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John Patterson Green: (1845-1940) Ohio Congressman and Father of Labor Day

John Green was born on April 2, 1845 in Newberne, North Carolina. His family moved to Cleveland in 1857, in 1859 John left school to help support his family, but returned to Central High School from 1866 to 1869.  In 1870 Green graduated from Union Law School and moved to South Carolina where he was admitted to the bar.

In 1872 Green returned to Cleveland and was elected Republican justice of the peace, the first black elected to office in Cleveland, which he held for 9 years. In 1881 he was elected to Ohio House of Representatives. In 1890 he was elected to the Ohio Legislature and while there he introduced the bill that established Labor Day as a state holiday.  The U.S. Congress made it a national holiday in 1894.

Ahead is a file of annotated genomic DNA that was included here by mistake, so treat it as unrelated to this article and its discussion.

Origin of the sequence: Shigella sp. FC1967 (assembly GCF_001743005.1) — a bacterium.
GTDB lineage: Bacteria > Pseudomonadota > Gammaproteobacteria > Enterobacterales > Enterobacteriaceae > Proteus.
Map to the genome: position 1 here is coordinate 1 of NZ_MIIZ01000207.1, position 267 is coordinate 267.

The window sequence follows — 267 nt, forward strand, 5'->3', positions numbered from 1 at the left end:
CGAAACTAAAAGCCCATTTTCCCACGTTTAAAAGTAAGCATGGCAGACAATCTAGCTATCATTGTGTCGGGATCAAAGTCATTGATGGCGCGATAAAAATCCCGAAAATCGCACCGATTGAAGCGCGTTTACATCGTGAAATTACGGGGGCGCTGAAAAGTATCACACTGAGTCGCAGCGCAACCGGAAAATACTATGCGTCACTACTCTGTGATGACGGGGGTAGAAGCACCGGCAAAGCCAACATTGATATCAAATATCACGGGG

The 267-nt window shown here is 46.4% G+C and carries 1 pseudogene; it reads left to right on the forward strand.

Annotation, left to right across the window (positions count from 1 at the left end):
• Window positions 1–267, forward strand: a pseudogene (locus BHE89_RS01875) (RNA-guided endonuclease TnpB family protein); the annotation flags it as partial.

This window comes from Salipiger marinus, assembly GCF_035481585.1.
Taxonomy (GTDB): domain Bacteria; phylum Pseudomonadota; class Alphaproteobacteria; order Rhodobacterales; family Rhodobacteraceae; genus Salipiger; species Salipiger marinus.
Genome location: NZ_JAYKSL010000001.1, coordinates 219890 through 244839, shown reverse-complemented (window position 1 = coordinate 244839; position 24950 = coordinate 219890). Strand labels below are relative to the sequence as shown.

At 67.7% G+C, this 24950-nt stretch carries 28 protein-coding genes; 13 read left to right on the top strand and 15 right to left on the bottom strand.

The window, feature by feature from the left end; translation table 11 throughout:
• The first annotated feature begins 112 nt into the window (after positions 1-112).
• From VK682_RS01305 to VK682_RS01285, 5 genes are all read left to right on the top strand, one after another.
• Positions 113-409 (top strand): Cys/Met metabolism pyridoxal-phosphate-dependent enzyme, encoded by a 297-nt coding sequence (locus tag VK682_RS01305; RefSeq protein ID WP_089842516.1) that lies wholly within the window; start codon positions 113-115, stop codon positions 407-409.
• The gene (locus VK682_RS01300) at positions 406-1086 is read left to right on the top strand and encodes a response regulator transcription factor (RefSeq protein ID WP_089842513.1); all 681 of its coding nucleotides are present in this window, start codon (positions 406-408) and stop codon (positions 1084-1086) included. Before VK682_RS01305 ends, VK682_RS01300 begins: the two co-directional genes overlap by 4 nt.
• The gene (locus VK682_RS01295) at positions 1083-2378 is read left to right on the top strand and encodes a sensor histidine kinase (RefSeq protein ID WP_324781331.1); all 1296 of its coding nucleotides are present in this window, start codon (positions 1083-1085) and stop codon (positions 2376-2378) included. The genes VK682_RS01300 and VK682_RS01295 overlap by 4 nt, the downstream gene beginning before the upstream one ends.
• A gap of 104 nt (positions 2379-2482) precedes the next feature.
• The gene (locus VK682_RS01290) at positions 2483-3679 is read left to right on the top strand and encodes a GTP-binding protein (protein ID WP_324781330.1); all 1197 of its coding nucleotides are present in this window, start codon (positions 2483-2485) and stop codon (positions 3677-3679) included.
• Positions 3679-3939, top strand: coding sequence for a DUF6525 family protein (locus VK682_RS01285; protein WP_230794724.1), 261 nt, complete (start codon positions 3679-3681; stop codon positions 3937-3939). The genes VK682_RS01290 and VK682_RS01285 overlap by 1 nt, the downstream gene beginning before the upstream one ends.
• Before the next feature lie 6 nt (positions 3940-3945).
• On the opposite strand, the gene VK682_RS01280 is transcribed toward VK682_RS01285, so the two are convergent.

In 1892 Green was elected to the Ohio senate (another first black member).  In 1897 Green was appointed to the newly created position of U.S. postage stamp agent. He served briefly as the acting superintendent of finance in the Post Office Dept. before leaving government service in 1906 to resume his law practice in Cleveland.

Green was the author of several books and articles which included: Recollections of the Carolinas (1881); his autobiography, Fact Stranger Than Fiction (1920); and articles for Afro-American News Syndicate.  John P. Green died on September 1, 1940 in Cleveland and was buried in Woodland Cemetery.

Text taken from The Cleveland Encyclopedia of History

Photographs:

Further Reading:

John P. Green, Fact Stranger than Fiction (Electronic Edition Documenting the American South, University of North Carolina).